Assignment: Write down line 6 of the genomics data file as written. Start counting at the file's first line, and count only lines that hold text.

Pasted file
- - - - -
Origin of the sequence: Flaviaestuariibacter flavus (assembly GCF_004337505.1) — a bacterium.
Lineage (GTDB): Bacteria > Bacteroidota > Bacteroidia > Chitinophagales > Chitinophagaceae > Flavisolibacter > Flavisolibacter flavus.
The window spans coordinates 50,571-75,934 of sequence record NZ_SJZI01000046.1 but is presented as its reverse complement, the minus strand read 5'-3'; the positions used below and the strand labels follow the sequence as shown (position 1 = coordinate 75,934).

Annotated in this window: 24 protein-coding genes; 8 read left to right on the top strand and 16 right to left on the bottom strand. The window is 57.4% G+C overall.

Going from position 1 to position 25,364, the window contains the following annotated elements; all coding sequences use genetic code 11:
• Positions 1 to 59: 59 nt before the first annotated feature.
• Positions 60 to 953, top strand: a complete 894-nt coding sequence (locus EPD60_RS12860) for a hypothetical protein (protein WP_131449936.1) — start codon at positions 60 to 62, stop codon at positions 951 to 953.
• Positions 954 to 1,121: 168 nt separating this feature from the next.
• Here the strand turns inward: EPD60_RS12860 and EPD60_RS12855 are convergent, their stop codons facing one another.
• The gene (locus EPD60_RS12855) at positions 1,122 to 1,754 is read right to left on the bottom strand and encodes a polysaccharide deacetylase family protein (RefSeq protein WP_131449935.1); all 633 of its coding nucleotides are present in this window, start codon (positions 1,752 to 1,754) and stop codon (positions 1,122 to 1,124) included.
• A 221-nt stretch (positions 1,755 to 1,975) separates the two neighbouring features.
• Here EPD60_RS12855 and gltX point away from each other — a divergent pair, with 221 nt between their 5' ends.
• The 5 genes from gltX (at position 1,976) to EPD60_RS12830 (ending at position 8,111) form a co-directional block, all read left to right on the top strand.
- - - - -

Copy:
• Positions 1 to 59: 59 nt before the first annotated feature.